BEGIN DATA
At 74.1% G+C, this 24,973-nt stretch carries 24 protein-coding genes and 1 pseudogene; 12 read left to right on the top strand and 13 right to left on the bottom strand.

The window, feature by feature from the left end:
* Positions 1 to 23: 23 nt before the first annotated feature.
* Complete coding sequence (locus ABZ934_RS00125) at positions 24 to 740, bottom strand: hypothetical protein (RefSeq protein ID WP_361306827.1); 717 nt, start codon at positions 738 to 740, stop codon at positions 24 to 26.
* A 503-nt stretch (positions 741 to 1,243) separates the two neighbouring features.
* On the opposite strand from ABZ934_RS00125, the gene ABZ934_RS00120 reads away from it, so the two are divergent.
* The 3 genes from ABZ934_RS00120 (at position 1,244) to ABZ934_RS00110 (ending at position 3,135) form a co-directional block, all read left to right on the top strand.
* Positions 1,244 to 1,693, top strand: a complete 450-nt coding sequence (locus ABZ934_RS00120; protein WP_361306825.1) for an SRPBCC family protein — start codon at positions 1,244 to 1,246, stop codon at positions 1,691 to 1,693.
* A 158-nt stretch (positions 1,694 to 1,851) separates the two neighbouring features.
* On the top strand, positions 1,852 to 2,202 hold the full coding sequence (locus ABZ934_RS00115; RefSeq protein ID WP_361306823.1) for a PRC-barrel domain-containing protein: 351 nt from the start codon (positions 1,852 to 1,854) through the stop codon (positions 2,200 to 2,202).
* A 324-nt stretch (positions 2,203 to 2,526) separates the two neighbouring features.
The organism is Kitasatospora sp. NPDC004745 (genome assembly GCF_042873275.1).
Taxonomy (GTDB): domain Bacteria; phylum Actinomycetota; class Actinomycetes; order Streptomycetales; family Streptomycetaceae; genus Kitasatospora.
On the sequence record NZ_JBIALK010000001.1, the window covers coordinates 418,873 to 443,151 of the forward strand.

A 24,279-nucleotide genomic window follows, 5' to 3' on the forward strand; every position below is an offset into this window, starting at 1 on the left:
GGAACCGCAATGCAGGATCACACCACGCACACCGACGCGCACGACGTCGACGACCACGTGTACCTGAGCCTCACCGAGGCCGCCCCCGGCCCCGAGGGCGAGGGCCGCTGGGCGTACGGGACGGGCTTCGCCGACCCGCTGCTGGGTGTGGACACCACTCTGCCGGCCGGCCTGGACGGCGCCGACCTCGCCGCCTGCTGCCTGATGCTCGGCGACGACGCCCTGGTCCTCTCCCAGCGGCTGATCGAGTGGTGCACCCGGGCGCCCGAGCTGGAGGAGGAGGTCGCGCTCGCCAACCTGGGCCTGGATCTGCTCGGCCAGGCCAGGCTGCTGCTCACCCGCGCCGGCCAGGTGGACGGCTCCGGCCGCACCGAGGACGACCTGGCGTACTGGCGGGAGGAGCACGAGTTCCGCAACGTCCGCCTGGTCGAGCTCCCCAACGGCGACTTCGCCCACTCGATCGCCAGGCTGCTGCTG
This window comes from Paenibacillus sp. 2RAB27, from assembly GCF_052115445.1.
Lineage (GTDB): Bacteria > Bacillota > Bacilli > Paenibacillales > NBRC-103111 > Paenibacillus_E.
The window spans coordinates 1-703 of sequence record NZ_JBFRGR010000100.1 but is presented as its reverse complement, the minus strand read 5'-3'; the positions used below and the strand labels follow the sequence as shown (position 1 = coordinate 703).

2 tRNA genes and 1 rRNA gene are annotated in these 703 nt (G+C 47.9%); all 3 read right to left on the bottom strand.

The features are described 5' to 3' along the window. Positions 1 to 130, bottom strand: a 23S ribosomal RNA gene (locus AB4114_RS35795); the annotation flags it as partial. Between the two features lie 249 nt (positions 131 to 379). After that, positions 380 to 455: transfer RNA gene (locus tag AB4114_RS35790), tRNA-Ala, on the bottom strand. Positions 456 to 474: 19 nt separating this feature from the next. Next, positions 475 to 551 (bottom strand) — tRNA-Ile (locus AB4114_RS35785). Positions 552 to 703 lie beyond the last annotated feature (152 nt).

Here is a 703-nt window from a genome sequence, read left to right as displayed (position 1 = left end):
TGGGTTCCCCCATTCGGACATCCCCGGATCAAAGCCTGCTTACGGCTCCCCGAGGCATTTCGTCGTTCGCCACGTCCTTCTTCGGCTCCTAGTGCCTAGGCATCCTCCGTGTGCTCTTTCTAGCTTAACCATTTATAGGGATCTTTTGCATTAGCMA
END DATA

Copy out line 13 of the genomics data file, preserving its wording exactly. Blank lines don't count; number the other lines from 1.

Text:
Taxonomy (GTDB): domain Bacteria; phylum Actinomycetota; class Actinomycetes; order Streptomycetales; family Streptomycetaceae; genus Kitasatospora.